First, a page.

By James Cullum
The 1500 doses of H1N1 vaccine made available to the public yesterday in Alexandria went fast. The vaccine was distributed at George Washington Middle School. By 9:09 a.m. there were more than 1200 people in line. The vaccine was originally going to be made available from 9 a.m. to 2:00 p.m., but the clinic reached capacity by noon.
“I heard there was someone waiting in line at 1:00 in the morning to get the vaccine,” said Dr. Kelly Woodward, operations manager for the Alexandria Health Department. “But most people started waiting in line at 4:00 in the morning.”
There were 12 vaccination stations and it takes an average of ten minutes for a reasonably healthy person to be inoculated, said Dr. Lisa Kaplowitz, director of the Alexandria Health Department. “But we’ve had a lot more little children than we expected. It takes longer to inoculate younger children. They scream, they jump, they bite. It gets pretty intense,” she said. “We’re completely out of vaccine today. We started to give out tickets a while ago so that people wouldn’t have to wait in line and be disappointed… We had hoped to do these clinics every weekend in November, but we won’t have the vaccine. If we don’t get it by next week then we’ll most likely start the clinics in December.”
Mike Bohn and his four-year-old daughter, Gretta, waited in line for four-and-a-half hours. “I have no idea what time it is right now,” he said. “I’m pretty tired.”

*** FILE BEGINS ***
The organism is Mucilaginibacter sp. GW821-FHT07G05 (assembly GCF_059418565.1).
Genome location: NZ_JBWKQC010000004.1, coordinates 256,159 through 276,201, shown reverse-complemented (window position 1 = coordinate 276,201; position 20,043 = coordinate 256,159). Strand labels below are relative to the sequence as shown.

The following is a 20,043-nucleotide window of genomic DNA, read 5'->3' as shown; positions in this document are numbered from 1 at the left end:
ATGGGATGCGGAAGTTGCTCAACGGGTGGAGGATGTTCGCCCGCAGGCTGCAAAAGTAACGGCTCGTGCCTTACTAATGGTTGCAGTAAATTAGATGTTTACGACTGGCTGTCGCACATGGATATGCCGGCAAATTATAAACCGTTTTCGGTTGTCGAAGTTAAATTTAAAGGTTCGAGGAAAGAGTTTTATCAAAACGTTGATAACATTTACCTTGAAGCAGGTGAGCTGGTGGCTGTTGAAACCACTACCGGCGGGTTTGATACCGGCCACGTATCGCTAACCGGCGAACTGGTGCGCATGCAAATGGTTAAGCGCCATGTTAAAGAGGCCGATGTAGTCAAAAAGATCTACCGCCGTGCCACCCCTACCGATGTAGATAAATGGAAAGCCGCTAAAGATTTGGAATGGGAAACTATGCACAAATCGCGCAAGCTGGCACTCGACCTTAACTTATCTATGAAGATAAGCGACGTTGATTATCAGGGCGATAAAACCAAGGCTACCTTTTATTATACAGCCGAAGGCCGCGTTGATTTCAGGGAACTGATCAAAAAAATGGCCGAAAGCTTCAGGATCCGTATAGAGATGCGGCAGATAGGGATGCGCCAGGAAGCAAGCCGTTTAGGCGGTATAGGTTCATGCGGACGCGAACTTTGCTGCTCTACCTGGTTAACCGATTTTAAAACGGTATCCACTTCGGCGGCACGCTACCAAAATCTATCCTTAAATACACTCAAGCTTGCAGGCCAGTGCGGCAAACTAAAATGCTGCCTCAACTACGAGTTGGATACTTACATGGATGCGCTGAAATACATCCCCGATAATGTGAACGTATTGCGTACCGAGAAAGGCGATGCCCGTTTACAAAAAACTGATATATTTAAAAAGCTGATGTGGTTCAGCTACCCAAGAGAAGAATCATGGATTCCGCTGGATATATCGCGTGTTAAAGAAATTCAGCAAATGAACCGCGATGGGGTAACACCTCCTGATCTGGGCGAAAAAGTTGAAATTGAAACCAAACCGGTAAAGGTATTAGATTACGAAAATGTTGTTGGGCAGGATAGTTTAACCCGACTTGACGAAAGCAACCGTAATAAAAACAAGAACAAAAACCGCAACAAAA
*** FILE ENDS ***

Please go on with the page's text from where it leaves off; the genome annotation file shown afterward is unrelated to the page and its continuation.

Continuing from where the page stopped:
At noon, it was announced that the clinic had reached capacity. Sarah Sirait and her daughter, Anne Yannutz, were at the end of that three-hour line. “I heard about the clinic this morning on the news,” said Sirait, who lives in Stafford. “It’s hard to see the pregnant women all go away because they don’t have tickets, but I’ve got high blood pressure.”
Alexandrian Linda Hauledahl received an H1N1 vaccination from her doctor, but waited four and a half hours in line so that her four-year-old daughter, Haley, could be vaccinated. “We’re very tired. I had no idea it was going to be this packed. We showed up at 9:30 in the morning. If I had to do it again, I wouldn’t, knowing now how long it took,” Hauledahl said.
Like many children, Haley cried and lashed out when the needle approached. It took two VDH staffers to hold her down.